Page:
Vegetables Every Day

Vegetables Every Day
Carrot Tarator with Beets

Sunday, August 21, 2016

To Taste ... Roasted Carrot Dip

More and more, I just make stuff up when I'm cooking. I start with an idea, look in my cookbooks (Eat My Books is a handy tool for this), or more normally, just google the idea. The idea that started this was a roasted cauliflower dip.   I found a recipe or two, make some modifications, and it came out tasty, but a pretty unappetizing color.  So then I thought -- carrots!  That will be pretty (after all, dips are party food and it can't just be a grayish/beige blob).  For flavor inspiration, I riffed on the roasted carrot with yogurt sauce side dish at Stake, our local (excellent) steak house. Found more recipes... I would say this one was guide that I used, but changing things that need to be changed because I wanted it to include yogurt.  And I didn't have any Harissa.  It came out good.   The problem is that at some point later in time, I want to make it again.  So I'm trying to remember what recipe(s) I used for a base (did I clip it in EverNote? was it a cookbook?), what did I do different from the recipe?   At which point I think about writing it down.  Which is good, but if I want to post it, I feel obligated to include cooking times and measurements.   So then I will make it again, make notes of measurements and times.  But be aware... my notes are often just estimates.   But I don't really feel too bad about this, because you need to cook things until they are done, which will vary depending on your oven, the freshness of the vegetables, how things are cut, and a thousand other variables.  And the same goes for how things taste... the age and variety of vegetables, the type of yogurt, all will affect the taste.   Then there is your taste .. how salty or spicy do you like things?  

Bottom line, use this as a guide.  Don't hesitate to adjust as you see fit.

 Roasted Carrot Spread

1 lb carrots
4 cloves garlic, with the skin still on
~ 1 tablespoon olive oil
~ 1/2 teaspoon spice rub* to sprinkle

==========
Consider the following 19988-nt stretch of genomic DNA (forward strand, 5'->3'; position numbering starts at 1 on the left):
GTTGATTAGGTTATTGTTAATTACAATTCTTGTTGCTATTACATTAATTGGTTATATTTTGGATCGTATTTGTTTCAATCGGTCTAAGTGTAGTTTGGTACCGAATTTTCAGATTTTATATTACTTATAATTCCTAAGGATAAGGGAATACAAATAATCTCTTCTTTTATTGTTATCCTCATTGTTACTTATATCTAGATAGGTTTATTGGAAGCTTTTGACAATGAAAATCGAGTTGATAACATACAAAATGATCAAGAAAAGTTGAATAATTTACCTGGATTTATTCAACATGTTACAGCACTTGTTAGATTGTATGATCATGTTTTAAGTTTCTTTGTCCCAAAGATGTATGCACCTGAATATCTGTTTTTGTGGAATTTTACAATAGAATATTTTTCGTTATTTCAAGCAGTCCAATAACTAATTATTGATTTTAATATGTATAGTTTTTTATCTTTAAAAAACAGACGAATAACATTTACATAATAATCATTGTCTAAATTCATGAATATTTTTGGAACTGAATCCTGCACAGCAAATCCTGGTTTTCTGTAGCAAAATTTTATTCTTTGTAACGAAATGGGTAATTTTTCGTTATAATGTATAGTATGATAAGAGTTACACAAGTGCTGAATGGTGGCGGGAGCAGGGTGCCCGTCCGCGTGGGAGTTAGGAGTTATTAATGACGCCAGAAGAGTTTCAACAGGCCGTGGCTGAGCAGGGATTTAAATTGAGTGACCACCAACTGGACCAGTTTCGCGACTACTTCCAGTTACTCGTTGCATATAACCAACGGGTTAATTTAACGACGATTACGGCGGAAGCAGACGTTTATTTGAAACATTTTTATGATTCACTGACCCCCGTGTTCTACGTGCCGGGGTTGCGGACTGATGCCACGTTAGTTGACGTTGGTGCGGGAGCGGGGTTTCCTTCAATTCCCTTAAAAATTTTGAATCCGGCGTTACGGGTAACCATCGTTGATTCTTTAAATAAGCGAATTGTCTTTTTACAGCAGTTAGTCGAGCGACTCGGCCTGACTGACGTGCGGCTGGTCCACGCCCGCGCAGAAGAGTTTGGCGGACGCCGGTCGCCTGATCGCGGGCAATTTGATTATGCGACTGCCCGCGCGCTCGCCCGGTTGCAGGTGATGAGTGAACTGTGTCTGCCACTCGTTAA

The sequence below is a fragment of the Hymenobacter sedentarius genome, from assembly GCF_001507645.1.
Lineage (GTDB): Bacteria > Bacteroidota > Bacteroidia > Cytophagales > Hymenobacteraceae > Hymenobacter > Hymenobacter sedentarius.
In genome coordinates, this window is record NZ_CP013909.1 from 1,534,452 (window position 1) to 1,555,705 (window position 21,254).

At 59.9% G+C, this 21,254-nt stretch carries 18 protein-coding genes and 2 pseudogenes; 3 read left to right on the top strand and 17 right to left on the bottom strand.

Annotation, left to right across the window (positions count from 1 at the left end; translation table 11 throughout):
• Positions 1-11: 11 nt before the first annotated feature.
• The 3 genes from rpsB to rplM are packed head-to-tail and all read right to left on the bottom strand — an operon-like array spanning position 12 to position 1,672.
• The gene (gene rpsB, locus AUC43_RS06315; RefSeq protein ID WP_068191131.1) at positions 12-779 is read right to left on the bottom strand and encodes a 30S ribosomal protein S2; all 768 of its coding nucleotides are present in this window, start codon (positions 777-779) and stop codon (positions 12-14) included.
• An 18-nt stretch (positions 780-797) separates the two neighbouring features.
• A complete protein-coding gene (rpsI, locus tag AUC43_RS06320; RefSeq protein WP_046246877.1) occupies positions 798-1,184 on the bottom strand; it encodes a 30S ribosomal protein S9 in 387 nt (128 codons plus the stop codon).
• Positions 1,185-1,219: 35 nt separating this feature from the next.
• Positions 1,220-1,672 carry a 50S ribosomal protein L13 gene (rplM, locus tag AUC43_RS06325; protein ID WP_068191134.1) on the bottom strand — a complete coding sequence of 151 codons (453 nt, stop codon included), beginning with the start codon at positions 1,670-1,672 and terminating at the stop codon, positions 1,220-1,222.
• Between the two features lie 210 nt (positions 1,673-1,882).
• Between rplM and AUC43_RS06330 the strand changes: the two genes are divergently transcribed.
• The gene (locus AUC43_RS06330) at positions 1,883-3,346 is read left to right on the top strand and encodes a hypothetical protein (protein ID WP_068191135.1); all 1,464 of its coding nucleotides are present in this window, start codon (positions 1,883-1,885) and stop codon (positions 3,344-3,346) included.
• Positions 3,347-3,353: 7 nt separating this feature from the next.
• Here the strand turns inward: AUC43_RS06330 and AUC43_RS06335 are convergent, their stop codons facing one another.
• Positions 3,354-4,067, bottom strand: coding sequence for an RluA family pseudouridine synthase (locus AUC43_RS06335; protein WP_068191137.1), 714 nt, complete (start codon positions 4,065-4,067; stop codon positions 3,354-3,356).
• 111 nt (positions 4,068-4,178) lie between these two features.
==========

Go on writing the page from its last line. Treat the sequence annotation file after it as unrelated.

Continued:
1 teaspoon spice rub*
1 tablespoon tahini
¼ cup plain or Greek yogurt. Or Crème Fraiche
Juice from ½ lemon, maybe more
Salt, Pepper

Preheat oven to 425F, convection roast if you have it.  Place a piece of parchment paper on a sheet pan.   If using large carrots, peel, but if using smaller/fresher carrots, just scrub.  Split carrots if large.

Put carrots and garlic on sheet pan.  Drizzle olive oil over (note – I never measure), and sprinkle with spice rub (maybe a ½ teaspoon.. again, I don’t measure).  Toss with your hands to get everything evenly coated.  Spread out carrots; put the garlic in the center. Wash your hands, then put the pan in the oven.  If using convection, turn the carrots and garlic every 10 minutes or so. The garlic will be done first, in about 20 minutes. (The garlic is done when it is soft.) The carrots should be done in 25 – 30 minutes.  The carrots are done when they are soft and edges are starting to brown. If not using convection, turn every 15 minutes, and they will be done in 30 – 45 minutes (again, the garlic will be done sooner).  

Let the carrots cool.  Squeeze garlic out of its skin into a food processor.  Add carrots and remaining ingredients (start with ¼ to ½ teaspoon of salt, and a good grind of pepper), then process until fairly smooth.  Taste .. add more salt, lemon juice, yogurt, or spice rub to suit your taste.  Serve with crackers, pita, or bread.

* Spice rub:

1 part ground cumin
1 part ground coriander
1 part mild chili powder

Sunday, January 3, 2016



I always have great intentions of posting a recipe that would be great for the holidays prior to the holidays, and this recipe is great for entertaining, but is there really a season for crackers?  Not at my house.